Ultimately, the more debt there is the faster the fall in house prices. This contracts demand, income and employment, and then defaults start.
Our debt-to-income ratio is among the most delinquent in the world at more than 100 per cent.
This means that, when things start to tighten, there is far too much debt to pay. Debt of more than 100 per cent means that the growth of the economy has to be at least as much as the prevailing interest rates, otherwise the debt ratio explodes. AIB’s website tells me that a personal loan would cost me 9 per cent APR (that seems very expensive). So with debts at 100 per cent of GDP and the economy actually shrinking over the last two quarters, the debt burden is not payable. The IMF found also that the fall in house prices makes us feel much less wealthy, and this has an impact on the willingness to consume.
Real house prices in Ireland have fallen faster and farther than anywhere else. Contrast the fall in Irish houses prices with that of Iceland and you can see that the introduction of debt relief in Iceland has cushioned the fall in house prices.
What is the upshot of all this? If there is no relief, arrears and defaults will simply rocket up of their own accord. The rate of default is now accelerating faster in Ireland than anywhere else in the world.
This column has argued for debt relief for years now.
Normally, the reaction of people who don’t have debt is to argue that it’s not fair if others are bailed out. That is the moral hazard argument. I am more concerned about real hazard than moral hazard, and real hazard is chaotic default all around the country by thousands of people.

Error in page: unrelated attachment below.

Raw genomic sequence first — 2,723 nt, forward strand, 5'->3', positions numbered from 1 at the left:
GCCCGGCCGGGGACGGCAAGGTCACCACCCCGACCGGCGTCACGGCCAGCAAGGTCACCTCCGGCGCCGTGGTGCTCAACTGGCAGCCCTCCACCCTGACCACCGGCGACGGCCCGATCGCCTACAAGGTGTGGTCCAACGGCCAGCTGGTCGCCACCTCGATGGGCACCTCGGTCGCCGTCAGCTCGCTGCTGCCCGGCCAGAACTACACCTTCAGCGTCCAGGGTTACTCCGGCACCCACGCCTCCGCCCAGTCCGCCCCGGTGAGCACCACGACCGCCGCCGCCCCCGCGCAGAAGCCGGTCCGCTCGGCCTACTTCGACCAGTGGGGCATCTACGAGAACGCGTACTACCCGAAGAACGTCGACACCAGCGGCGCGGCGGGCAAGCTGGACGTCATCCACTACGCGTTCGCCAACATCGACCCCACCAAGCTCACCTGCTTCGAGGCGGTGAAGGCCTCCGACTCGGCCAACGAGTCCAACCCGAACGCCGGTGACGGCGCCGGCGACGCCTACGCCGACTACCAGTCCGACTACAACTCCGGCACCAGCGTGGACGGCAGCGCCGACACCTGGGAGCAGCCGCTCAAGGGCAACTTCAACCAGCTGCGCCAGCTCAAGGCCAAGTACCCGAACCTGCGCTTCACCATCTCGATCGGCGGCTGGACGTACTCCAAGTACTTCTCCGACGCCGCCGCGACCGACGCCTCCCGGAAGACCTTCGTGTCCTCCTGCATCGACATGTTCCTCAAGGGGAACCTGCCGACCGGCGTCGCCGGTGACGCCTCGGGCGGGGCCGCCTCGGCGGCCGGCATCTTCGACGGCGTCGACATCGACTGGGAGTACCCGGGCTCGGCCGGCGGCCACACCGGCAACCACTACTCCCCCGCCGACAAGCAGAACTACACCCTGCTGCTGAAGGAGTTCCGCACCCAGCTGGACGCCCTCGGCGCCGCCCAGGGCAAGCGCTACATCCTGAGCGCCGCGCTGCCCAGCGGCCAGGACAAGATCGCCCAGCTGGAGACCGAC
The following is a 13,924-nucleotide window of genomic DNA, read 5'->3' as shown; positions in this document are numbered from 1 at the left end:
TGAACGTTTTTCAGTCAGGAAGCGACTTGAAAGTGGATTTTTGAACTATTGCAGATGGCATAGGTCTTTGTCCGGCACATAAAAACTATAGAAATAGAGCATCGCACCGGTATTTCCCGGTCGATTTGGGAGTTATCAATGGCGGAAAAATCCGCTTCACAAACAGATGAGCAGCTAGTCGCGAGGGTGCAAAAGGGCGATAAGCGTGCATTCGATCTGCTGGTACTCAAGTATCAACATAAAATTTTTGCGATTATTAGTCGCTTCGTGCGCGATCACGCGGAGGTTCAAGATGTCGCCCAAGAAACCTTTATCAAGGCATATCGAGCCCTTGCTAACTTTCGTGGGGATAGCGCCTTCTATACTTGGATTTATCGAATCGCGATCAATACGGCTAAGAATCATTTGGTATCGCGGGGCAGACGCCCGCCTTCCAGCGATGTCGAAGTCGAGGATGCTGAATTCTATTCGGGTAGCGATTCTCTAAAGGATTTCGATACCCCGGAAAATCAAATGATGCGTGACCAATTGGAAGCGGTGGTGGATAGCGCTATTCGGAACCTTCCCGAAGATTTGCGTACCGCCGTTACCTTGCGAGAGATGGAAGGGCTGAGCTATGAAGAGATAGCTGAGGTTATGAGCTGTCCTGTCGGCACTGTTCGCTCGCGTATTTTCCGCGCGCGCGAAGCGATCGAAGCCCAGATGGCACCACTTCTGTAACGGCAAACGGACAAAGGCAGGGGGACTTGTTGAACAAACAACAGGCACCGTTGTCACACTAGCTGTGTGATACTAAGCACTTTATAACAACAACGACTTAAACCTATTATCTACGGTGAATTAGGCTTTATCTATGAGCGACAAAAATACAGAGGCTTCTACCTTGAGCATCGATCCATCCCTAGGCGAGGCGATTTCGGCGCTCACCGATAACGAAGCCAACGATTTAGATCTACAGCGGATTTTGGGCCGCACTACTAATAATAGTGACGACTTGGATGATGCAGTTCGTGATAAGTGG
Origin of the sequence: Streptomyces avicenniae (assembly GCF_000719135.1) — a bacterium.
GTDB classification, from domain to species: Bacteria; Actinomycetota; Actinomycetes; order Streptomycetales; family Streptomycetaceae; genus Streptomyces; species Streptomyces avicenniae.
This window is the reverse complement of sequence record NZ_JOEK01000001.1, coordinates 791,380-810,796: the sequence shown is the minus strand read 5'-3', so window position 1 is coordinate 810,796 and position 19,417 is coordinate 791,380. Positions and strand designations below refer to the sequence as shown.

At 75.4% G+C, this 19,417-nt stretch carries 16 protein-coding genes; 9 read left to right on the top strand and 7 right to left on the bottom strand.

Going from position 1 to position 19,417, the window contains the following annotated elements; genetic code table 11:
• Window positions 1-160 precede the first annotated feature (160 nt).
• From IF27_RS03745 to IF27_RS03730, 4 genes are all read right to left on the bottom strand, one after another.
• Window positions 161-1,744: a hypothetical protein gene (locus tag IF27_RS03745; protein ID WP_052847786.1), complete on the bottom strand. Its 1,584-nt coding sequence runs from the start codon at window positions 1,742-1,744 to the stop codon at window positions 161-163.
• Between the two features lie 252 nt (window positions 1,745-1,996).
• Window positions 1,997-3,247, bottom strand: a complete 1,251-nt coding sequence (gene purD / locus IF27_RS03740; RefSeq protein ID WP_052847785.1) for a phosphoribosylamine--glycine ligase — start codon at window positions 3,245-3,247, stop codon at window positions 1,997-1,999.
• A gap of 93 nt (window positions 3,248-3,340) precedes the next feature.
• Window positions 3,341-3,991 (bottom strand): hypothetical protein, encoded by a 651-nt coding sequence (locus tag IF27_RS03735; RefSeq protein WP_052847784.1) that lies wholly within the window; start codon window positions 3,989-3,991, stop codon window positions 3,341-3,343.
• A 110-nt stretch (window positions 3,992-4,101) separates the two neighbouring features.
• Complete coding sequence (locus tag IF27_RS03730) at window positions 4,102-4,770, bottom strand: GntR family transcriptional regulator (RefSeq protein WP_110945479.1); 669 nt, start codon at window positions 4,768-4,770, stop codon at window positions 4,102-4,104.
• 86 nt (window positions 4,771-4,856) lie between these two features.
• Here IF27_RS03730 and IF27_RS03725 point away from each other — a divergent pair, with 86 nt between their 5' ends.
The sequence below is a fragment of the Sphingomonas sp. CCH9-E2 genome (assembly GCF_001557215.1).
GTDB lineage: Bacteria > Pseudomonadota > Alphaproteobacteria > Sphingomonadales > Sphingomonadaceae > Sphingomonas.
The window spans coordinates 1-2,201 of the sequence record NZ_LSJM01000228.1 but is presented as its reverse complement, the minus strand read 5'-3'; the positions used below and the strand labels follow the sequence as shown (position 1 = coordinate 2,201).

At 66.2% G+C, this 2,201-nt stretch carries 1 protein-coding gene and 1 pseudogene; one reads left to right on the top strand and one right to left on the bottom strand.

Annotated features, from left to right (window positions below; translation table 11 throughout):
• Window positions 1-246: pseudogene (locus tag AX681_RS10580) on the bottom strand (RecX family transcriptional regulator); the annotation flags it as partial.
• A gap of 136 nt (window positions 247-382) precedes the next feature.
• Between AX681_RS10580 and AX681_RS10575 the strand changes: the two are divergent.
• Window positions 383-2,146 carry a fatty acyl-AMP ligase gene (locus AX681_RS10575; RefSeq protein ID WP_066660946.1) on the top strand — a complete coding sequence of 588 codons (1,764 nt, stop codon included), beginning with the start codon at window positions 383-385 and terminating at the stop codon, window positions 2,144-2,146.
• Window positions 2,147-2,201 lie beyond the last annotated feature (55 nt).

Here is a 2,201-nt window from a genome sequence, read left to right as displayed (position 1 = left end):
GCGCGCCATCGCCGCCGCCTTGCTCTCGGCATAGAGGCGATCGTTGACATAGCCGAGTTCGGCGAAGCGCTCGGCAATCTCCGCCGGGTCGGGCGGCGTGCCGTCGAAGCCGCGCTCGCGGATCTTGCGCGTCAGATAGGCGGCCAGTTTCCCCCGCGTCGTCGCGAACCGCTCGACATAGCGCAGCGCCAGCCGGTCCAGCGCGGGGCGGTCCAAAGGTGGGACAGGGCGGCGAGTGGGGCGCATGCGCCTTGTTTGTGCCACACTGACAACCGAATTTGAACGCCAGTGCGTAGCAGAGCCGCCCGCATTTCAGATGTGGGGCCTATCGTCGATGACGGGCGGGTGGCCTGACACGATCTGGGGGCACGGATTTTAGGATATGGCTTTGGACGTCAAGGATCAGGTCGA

This is what will happen if we don’t have debt relief.
But the question is: who pays?
This is where there is light at the end of the tunnel. But in order for a clean and relatively cheap programme of debt relief to be set up, we’d have to get the Central Bank to create the money. Can we do this? Surely we can’t?
Yes, we can. In fact, that’s what the entire promissory note palaver is all about. The dirty little secret that the ECB doesn’t want to share with us is that the eurozone is actually out of control. Because of something called “emergency lending assistance’, each country can print what it wants.
So the government here issued a promise – the promissory note for Anglo. It gave that to the Irish Central Bank. The bank gave it cash. Where did the cash come from? They made it up. They just printed it. The government then owes the Central Bank. For details on this, see this excellent occasional blog.
If this can be done for Anglo, why not for people’s mortgages?
Why not create a big promissory note to cover half the cost of debt relief? Let the banks own a share in the house, so they have equity. But it wouldn’t be the banks that own it really, it would be the state because we own the banks. Make the promissory note for 30 years.
In that ensuing 30 years, the price of houses rises eventually.
The punters sell the houses, the equity goes to the banks which owe the money to the government, which owes the money to the Central Bank.
Would the ECB allow this? If you did it, what could this institution actually do? Nothing. That’s the big lie. There is nothing it could or would do.
Maybe Tommy Tiernan was right after all.